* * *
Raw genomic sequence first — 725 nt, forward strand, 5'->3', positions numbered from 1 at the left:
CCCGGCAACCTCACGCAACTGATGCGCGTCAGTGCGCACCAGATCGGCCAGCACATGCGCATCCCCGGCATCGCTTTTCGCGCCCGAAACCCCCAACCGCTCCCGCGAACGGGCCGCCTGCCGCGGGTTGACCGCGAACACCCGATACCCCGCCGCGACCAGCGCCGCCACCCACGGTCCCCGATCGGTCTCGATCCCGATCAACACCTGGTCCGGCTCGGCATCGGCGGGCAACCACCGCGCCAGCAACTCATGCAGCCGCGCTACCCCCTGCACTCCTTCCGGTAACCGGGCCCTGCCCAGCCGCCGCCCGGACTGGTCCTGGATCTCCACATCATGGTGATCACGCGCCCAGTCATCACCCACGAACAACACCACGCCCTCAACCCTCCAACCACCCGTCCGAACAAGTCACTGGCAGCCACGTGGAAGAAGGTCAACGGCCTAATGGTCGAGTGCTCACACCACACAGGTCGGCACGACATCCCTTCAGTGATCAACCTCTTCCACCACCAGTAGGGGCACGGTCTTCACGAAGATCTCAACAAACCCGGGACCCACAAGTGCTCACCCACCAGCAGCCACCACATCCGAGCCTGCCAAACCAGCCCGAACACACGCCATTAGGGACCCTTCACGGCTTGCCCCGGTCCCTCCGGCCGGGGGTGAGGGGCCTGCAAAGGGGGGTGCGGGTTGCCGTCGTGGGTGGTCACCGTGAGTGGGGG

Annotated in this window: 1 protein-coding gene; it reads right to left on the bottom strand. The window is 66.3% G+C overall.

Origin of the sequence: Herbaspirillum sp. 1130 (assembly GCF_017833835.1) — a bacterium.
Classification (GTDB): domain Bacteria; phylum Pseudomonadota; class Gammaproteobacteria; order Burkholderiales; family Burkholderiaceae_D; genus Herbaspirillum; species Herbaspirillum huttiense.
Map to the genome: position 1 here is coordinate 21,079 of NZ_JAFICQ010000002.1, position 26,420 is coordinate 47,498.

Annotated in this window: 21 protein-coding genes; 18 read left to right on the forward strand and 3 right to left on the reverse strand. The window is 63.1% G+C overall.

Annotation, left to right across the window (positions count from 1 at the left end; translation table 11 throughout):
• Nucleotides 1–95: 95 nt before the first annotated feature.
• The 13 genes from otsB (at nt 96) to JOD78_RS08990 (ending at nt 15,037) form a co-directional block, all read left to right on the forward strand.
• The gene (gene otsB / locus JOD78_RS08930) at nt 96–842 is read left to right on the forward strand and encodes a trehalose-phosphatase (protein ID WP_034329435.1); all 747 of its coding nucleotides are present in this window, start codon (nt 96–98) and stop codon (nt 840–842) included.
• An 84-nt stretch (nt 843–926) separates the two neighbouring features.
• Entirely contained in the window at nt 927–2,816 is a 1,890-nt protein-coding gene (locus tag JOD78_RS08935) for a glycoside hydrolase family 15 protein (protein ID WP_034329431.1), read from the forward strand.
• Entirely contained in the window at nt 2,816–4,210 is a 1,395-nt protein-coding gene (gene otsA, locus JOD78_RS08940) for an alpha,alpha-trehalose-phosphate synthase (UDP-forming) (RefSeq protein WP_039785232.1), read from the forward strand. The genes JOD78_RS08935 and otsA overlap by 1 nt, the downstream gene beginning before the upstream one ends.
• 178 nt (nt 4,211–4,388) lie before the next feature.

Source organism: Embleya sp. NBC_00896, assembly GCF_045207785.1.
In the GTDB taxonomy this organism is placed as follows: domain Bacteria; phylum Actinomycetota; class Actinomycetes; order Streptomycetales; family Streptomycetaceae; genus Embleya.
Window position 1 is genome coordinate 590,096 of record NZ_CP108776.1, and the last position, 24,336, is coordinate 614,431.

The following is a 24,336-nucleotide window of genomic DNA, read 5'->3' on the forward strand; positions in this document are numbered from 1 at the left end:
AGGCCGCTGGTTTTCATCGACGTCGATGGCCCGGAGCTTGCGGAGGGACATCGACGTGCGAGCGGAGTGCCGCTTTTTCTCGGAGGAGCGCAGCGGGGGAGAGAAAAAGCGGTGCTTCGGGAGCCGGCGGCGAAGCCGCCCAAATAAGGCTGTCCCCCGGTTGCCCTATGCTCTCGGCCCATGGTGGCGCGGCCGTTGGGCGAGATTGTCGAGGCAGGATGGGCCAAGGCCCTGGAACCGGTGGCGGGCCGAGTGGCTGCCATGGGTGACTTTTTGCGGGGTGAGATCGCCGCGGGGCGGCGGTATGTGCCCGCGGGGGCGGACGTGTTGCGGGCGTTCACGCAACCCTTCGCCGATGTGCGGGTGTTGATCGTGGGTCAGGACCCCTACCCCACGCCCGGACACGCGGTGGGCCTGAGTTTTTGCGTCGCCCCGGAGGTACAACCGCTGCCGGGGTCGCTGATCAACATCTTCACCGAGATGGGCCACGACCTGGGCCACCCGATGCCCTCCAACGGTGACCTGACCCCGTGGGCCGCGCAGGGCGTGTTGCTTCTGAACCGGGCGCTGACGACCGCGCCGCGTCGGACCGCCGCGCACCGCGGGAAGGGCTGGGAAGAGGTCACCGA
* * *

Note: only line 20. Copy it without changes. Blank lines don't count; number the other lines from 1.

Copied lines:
AGGCCGCTGGTTTTCATCGACGTCGATGGCCCGGAGCTTGCGGAGGGACATCGACGTGCGAGCGGAGTGCCGCTTTTTCTCGGAGGAGCGCAGCGGGGGAGAGAAAAAGCGGTGCTTCGGGAGCCGGCGGCGAAGCCGCCCAAATAAGGCTGTCCCCCGGTTGCCCTATGCTCTCGGCCCATGGTGGCGCGGCCGTTGGGCGAGATTGTCGAGGCAGGATGGGCCAAGGCCCTGGAACCGGTGGCGGGCCGAGTGGCTGCCATGGGTGACTTTTTGCGGGGTGAGATCGCCGCGGGGCGGCGGTATGTGCCCGCGGGGGCGGACGTGTTGCGGGCGTTCACGCAACCCTTCGCCGATGTGCGGGTGTTGATCGTGGGTCAGGACCCCTACCCCACGCCCGGACACGCGGTGGGCCTGAGTTTTTGCGTCGCCCCGGAGGTACAACCGCTGCCGGGGTCGCTGATCAACATCTTCACCGAGATGGGCCACGACCTGGGCCACCCGATGCCCTCCAACGGTGACCTGACCCCGTGGGCCGCGCAGGGCGTGTTGCTTCTGAACCGGGCGCTGACGACCGCGCCGCGTCGGACCGCCGCGCACCGCGGGAAGGGCTGGGAAGAGGTCACCGA